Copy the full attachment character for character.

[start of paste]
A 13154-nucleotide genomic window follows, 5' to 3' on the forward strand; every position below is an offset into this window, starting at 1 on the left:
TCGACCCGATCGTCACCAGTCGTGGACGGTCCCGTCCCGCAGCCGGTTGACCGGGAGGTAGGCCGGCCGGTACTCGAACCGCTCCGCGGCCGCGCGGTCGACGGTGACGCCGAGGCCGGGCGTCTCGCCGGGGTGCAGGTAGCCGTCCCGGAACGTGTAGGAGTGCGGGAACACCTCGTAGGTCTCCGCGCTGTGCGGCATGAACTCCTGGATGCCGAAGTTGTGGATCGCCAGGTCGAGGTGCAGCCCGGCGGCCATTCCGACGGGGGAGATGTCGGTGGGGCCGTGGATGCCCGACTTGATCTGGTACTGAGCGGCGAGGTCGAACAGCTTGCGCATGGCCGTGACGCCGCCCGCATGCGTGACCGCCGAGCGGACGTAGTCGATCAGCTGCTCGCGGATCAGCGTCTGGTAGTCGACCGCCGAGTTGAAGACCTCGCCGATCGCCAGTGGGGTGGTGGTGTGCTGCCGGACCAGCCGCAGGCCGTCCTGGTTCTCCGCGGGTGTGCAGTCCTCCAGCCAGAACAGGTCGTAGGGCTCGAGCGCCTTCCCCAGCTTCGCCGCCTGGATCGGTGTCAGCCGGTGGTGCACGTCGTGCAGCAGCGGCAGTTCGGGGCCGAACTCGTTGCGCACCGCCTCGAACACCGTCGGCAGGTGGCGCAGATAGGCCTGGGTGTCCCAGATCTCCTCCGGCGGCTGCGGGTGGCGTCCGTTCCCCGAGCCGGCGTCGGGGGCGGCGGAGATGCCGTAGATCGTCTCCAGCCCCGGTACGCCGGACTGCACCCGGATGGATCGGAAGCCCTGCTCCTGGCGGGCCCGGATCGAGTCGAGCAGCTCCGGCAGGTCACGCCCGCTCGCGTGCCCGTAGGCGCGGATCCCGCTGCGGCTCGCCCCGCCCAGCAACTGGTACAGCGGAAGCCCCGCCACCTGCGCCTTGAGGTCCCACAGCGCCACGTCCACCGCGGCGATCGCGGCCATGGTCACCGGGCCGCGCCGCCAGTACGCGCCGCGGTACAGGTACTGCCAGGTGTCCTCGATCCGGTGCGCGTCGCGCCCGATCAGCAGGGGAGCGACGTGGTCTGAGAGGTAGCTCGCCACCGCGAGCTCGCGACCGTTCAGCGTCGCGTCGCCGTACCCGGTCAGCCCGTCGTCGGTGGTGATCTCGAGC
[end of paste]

A 13154-nucleotide genomic window follows, 5' to 3' on the forward strand; every position below is an offset into this window, starting at 1 on the left:
TCGACCCGATCGTCACCAGTCGTGGACGGTCCCGTCCCGCAGCCGGTTGACCGGGAGGTAGGCCGGCCGGTACTCGAACCGCTCCGCGGCCGCGCGGTCGACGGTGACGCCGAGGCCGGGCGTCTCGCCGGGGTGCAGGTAGCCGTCCCGGAACGTGTAGGAGTGCGGGAACACCTCGTAGGTCTCCGCGCTGTGCGGCATGAACTCCTGGATGCCGAAGTTGTGGATCGCCAGGTCGAGGTGCAGCCCGGCGGCCATTCCGACGGGGGAGATGTCGGTGGGGCCGTGGATGCCCGACTTGATCTGGTACTGAGCGGCGAGGTCGAACAGCTTGCGCATGGCCGTGACGCCGCCCGCATGCGTGACCGCCGAGCGGACGTAGTCGATCAGCTGCTCGCGGATCAGCGTCTGGTAGTCGACCGCCGAGTTGAAGACCTCGCCGATCGCCAGTGGGGTGGTGGTGTGCTGCCGGACCAGCCGCAGGCCGTCCTGGTTCTCCGCGGGTGTGCAGTCCTCCAGCCAGAACAGGTCGTAGGGCTCGAGCGCCTTCCCCAGCTTCGCCGCCTGGATCGGTGTCAGCCGGTGGTGCACGTCGTGCAGCAGCGGCAGTTCGGGGCCGAACTCGTTGCGCACCGCCTCGAACACCGTCGGCAGGTGGCGCAGATAGGCCTGGGTGTCCCAGATCTCCTCCGGCGGCTGCGGGTGGCGTCCGTTCCCCGAGCCGGCGTCGGGGGCGGCGGAGATGCCGTAGATCGTCTCCAGCCCCGGTACGCCGGACTGCACCCGGATGGATCGGAAGCCCTGCTCCTGGCGGGCCCGGATCGAGTCGAGCAGCTCCGGCAGGTCACGCCCGCTCGCGTGCCCGTAGGCGCGGATCCCGCTGCGGCTCGCCCCGCCCAGCAACTGGTACAGCGGAAGCCCCGCCACCTGCGCCTTGAGGTCCCACAGCGCCACGTCCACCGCGGCGATCGCGGCCATGGTCACCGGGCCGCGCCGCCAGTACGCGCCGCGGTACAGGTACTGCCAGGTGTCCTCGATCCGGTGCGCGTCGCGCCCGATCAGCAGGGGAGCGACGTGGTCTGAGAGGTAGCTCGCCACCGCGAGCTCGCGACCGTTCAGCGTCGCGTCGCCGTACCCGGTCAGCCCGTCGTCGGTGGTGATCTCGAGC